Q: What is a bank-owned foreclosure?


A: These are properties that did not sell to a buyer at the auction. The bank was the highest bidder and therefore has taken possession of the property. Because the bank now owns the property, potential

buyers and their Realtors will work directly with the bank’s Realtor, and the process is generally less cumbersome than that of a short sale.


Q: What is the difference between a bank-owned foreclosure and a foreclosure you can bid on at auction?


A: If you bid at auction, you are bidding against the bank and any other interested parties for ownership of the property. When dealing with a bank-owned foreclosure, the property has already been to the auction block and the outcome was the bank was the highest bidder. In other words, when the property doesn’t sell at the auction, the lender takes ownership and it becomes an REO, real estate owned by the bank. Also known as a bank-owned foreclosure.


Q: What are the risks involved in buying foreclosures?


A: Everyone wants to find a deal of the century and foreclosures have that romantic appeal. But there are lots of ways to get yourself into trouble if you’re not careful. It is important to understand that buying a foreclosure is risky and not for the weak of heart. Stories of huge money-making opportunities are largely exaggerated, but there are certainly potential gains to be made by considering foreclosures.


You have to do your homework and be on your toes. Make sure your Realtor does a market analysis to help you come up with your offer. Take into consideration your costs to repair damage and bring the house back to market condition. And look for hidden problems such as tax liens or additional mortgages that you might be responsible for.


Using an experienced real estate agent is critical to protecting your interests especially when it comes to contract verbiage. Another potential issue for buyers is that the verbiage in the contract tends to be worded in a manner that minimizes liability to the bank and prevents recourse from the buyer should any issues come up with the property after closing. Rely on a Realtor to make sure someone is looking out for you.


Q: Is buying a REO easier than buying a short sale?’


A: Yes! In a short sale (auction foreclosure), even if the seller accepts your offer and signs the contract, the lender has the last say as to whether the approval for the transaction goes through. Short sales can take up to 6 months to process and close. In some cases, the lender has been known to cancel the transaction on the same day it was set to close. Buying a REO property directly from the bank tends to eliminate the significant time lags and makes for a smoother, more trouble-free closing.


Q: Where can I find a complete list of REO properties in Maryland -Virginia?


A: REO’s are most often listed in MLS by a real estate professional. Call me or e-mail me , I would be happy to provide you with the most current lists.


Q: Is it common for foreclosures to be sold in “as is” condition? What does that mean?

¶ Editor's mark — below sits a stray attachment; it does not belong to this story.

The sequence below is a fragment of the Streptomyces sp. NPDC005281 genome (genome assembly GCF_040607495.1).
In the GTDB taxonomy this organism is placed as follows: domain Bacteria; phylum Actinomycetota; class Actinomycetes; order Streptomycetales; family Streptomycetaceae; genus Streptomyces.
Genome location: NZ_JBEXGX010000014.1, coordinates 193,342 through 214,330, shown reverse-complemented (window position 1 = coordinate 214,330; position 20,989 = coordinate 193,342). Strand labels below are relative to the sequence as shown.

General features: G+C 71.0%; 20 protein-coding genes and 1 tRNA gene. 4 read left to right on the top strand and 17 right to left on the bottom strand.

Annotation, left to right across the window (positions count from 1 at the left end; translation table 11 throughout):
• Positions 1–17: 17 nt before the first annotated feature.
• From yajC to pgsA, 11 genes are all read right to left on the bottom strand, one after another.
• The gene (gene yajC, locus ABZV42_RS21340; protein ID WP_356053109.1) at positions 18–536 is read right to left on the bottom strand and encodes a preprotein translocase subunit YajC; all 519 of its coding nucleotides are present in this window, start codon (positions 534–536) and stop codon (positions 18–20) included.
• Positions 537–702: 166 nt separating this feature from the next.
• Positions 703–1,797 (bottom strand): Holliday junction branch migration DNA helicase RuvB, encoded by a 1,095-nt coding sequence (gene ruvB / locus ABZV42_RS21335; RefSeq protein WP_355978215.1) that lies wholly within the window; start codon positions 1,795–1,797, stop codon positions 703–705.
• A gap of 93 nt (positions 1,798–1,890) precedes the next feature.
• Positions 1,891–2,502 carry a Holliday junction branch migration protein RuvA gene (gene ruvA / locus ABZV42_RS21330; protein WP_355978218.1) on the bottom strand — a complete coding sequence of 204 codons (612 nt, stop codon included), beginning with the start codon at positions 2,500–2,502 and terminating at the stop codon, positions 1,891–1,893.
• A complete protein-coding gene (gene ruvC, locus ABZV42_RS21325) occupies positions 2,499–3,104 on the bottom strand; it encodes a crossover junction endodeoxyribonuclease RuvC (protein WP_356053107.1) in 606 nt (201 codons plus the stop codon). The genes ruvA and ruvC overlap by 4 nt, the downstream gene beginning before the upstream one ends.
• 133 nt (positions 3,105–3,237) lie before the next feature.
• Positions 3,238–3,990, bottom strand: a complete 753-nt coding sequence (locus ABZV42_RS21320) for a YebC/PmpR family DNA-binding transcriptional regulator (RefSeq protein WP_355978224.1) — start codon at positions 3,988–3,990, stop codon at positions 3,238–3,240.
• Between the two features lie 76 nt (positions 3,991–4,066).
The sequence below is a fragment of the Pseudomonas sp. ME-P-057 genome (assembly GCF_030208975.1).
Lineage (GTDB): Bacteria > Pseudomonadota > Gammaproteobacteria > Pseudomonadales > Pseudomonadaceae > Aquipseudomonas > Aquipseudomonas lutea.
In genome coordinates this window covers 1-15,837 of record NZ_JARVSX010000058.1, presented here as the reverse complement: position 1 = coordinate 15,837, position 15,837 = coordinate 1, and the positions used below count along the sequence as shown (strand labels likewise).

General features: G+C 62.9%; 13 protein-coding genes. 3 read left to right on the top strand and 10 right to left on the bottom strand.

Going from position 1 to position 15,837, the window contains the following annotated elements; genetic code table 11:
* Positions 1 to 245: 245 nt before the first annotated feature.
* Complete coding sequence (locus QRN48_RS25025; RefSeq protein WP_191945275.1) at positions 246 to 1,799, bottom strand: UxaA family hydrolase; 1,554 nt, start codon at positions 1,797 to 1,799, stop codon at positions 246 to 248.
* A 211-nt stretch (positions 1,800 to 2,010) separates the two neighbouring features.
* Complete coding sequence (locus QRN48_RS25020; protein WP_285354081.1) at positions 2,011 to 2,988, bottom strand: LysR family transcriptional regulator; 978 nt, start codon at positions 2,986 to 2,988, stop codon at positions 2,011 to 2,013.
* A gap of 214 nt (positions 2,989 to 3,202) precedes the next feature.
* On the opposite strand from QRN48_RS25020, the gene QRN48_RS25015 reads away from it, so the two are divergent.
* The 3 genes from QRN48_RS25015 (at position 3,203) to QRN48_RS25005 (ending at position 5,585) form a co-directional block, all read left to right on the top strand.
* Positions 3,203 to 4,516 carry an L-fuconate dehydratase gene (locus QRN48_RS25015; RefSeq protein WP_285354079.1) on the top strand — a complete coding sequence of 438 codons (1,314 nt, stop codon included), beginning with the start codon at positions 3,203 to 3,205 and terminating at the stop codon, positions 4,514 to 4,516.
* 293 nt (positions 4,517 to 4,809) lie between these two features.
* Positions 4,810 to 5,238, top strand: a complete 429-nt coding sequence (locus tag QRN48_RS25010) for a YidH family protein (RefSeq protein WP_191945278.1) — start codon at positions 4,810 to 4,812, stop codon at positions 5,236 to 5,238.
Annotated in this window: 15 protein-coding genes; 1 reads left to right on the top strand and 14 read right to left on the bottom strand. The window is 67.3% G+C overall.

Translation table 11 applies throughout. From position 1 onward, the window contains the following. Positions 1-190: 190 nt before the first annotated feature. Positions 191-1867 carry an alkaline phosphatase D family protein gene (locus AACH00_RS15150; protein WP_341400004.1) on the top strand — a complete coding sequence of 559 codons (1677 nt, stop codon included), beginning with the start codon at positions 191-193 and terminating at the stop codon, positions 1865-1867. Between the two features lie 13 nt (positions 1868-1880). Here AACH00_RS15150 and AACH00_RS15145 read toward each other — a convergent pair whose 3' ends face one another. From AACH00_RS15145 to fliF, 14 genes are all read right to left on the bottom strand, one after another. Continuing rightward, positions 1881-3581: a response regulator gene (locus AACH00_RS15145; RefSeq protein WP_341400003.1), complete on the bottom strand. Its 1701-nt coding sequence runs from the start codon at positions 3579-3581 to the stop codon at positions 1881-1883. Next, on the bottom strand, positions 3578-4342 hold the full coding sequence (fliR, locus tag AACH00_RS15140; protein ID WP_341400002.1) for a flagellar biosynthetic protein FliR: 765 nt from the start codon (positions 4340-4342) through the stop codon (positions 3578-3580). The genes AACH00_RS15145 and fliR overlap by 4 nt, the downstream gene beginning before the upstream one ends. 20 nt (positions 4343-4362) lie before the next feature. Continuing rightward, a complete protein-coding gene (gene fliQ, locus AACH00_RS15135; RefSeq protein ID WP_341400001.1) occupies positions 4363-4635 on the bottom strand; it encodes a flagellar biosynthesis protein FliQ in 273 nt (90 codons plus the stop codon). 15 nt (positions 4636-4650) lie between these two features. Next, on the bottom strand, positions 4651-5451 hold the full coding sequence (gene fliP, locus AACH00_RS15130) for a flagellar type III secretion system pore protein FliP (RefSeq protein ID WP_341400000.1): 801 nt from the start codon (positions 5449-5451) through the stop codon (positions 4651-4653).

A: Generally, foreclosures are sold in “as is” condition, meaning the seller will not pay for any repairs that are needed. Sometimes, appliances and cabinetry are missing, and often, because the previous owner was short on funds and in default on the mortgage, maintenance of the home was a low priority. Beyond routine problems, abandoned homes or angry foreclosure victims who might purposely cause damage to the home, could add up to more trouble than it’s worth if you’re not careful. “As is transactions are the ultimate test of the buyer beware philosophy. It is advisable to have a home inspection done, and know what repairs and costs will be necessary to make the home functional. Having an experienced set of Realtor eyes overseeing an “as is” transaction can save you from some serious pitfalls.


Q: Will I receive a seller’s disclosure from the bank, like I would in a normal property purchase?


A: No. Because no one from the bank has actually lived in the property, there is no disclosure statement provided to the buyer. It is the buyer’s responsibility to do due diligence and have that house looked over top to bottom, by a professional home inspector. When a house is in foreclosure and something breaks, it most likely won’t get fixed. Maintenance items may have been ignored for months or maybe years. Ask your real estate agent to recommend a good home inspector.



Call Angie Hashempour at 301-793-3614.









  • 10 Years of Experience
  • Associate Broker in Maryland
  • Licensed Realtor in Virginia
  • Multilingual: English, Spanish, Portuguese, and Farsi
  • Certified REO & Short Sale in
  • Certified REO & Short Sale in
  • Certified BPO
  • e-pro Certified
  • Member NVAR
  • Member of NRBA
  • Member of National Association of Hispanic Real Estate Professionals
  • Member of GCAAR


Please Contact me and tell me how can I help you?



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OFFICE:       1-888-444-9964


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FAX:              240-597-8914




Complete solution to REO management, marketing and disposition of single, multi-family residences, land, and commercial properties. I am a multilingual full time agent with Nitro Realty who has been listing and selling real estate in Maryland and Virginia for over 10 years. I am fluent in English, Spanish, Portuguese, and Farsi. I am licensed Associate Broker in the State of Maryland and a licensed Realtor in Virginia. I have closed millions in sales during the past 4 years and achieved a "Top Producer Award" every year.


Angie Hashempour




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